Agencies set their sights on Hispanic community

Anne Arundel County's Hispanic population wasn't even a blip on the marketing radar 10 years ago, but today its growth has caught the attention of public and private agencies eager to understand how best to deliver their messages to this expanding community.

From 1960 to 1980, the county's Hispanic population more than doubled, from 2,273 to 4,595. By 1990, that number had risen to 6,815, according to the U.S. Census Bureau. But how much the county's Hispanic population has grown since then is unknown. County and community officials are awaiting the soon-to-be released Census 2000 data to learn whose latest estimates are right.


While county demographers estimate that the county has more than 14,000 Hispanic residents, leaders of the Hispanic community say the population has grown to about 40,000 residents since 1997 and is expected to increase by 25 percent more in the next few years. The county has more than 485,000 residents.

"If you don't become aware of what's going on in the Hispanic community, you're going to have a problem," Rick Ferrell, Cuban-born president of the Organization of Hispanic/Latin Americans of Anne Arundel County, said in his remarks to the Anne Arundel-Annapolis Public Relations Association last week. "The rate of growth is amazing, and the marketing job is going to be tremendous."


About 25 marketing and public affairs representatives from local banks, colleges, health organizations and government turned out, seeking insights into the characteristics and specific needs of this growing market.

Ferrell described several general characteristics of members of the county's Hispanic population:

They represent many different countries, from El Salvador to Guatemala to Nicaragua to Puerto Rico.

Many have overcome incredible odds to get here, and have endured poverty and political oppression.

They come from rural communities and often don't speak English or read their own language.

Many are men who left their families behind and send money home.

The majority shop for basics and cannot afford luxuries.

Because of these circumstances, Ferrell said, Hispanics in Anne Arundel County tend to live in clusters and rely on community institutions such as churches and health clinics for support. The best way to deliver messages is to tap into these organizations, he said.


Pamela Falsis, vice president of marketing and public relations for Annapolis Bank & Trust, said Ferrell's comments were helpful. For the past two years, she said, the bank has been interested in reaching the Hispanic community but was not sure of the best approach.

"We know that they are hard-working, and we know they earn a living, but we don't know what they're doing with their money," Falsis said, adding that the bank is preparing to translate its brochures into Spanish. "We want to provide a way for them to put their money away safely and earn interest. Some of the banks in their homeland are corrupt, and they don't really trust banks."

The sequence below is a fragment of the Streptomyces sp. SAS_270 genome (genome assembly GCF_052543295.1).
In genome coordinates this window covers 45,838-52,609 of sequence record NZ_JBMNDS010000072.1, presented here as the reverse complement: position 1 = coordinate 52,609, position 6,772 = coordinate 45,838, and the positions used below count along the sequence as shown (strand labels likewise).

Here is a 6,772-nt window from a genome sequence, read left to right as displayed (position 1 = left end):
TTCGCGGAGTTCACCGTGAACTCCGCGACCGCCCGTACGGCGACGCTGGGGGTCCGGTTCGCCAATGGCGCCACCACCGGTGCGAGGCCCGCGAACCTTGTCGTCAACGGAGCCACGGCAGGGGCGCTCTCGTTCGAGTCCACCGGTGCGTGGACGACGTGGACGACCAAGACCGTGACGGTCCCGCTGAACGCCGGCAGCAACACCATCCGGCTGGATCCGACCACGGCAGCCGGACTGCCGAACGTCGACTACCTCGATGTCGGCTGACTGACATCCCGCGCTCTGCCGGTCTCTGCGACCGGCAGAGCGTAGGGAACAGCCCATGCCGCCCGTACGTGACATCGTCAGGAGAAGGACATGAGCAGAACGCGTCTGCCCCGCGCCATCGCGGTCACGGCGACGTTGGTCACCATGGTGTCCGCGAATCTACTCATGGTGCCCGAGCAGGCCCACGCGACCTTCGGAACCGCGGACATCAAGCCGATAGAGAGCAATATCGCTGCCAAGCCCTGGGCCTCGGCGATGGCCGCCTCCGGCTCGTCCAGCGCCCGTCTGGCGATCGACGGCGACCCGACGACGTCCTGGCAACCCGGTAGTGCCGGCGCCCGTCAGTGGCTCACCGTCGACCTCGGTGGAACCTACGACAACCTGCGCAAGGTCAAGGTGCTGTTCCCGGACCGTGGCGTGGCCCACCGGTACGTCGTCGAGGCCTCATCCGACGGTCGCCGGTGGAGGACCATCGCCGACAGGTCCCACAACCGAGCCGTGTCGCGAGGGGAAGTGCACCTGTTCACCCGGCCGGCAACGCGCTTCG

But after learning that some of the Spanish-speaking population have difficulty reading Spanish as well as English, Falsis said, "We'll have to do more than have brochures printed.

"We'll have to meet with some of the community leaders and try to develop a seminar to speak to the people about the services that we offer."

Goedele Gulikers, coordinator for the English as a Second Language program at Anne Arundel Community College, said her program is constantly trying to develop new ways of reaching the Hispanic community, which represents about 20 percent of the 1,400 students it helps each year.

Gulikers said the program has had success with radio advertising and the word-of-mouth approach, which Ferrell agreed is effective in close-knit communities. And since they've started working with churches, Gulikers said, they've seen enrollment increase in its free English courses.


"But there are many Spanish-speaking students that the program has not been able to reach," she said. "Our biggest barrier has been getting the word out that, in American society, education is something that gets you a better situation. A lot of these people are afraid of government. The idea of doing something official makes them afraid."

Organizations that do not have a large Hispanic population also are seeking to make the community aware of their services.

Donna Larson, director of development and marketing for Hospice of the Chesapeake, the largest hospice program in Anne Arundel County, said that many Hispanics are here without their families and, that if they are stricken with a terminal illness, have no support system.

"We want them to know what hospice is, regardless of diagnosis and regardless of their ability to pay," Larson said. Of the 759 patients the organization served in 1999, Larson said, three were Hispanic.

"That's an underserved community, and we know we need to reach people in that community who need our services, and we're determined to reach them," she said.

Larson said she will act upon Ferrell's suggestion of advertising on public transportation vehicles, because many Hispanics rely heavily on public transit, and of working with churches.


Whatever strategies are employed, Ronald Gordon, president of ZGS, a 17-year-old Hispanic-owned marketing firm in Virginia, said showing respect might be the most effective action.

"The most important thing you can do is to show any community or individual respect," said Gordon, who was born in Peru. "Make it a central part of your marketing efforts, not as an afterthought."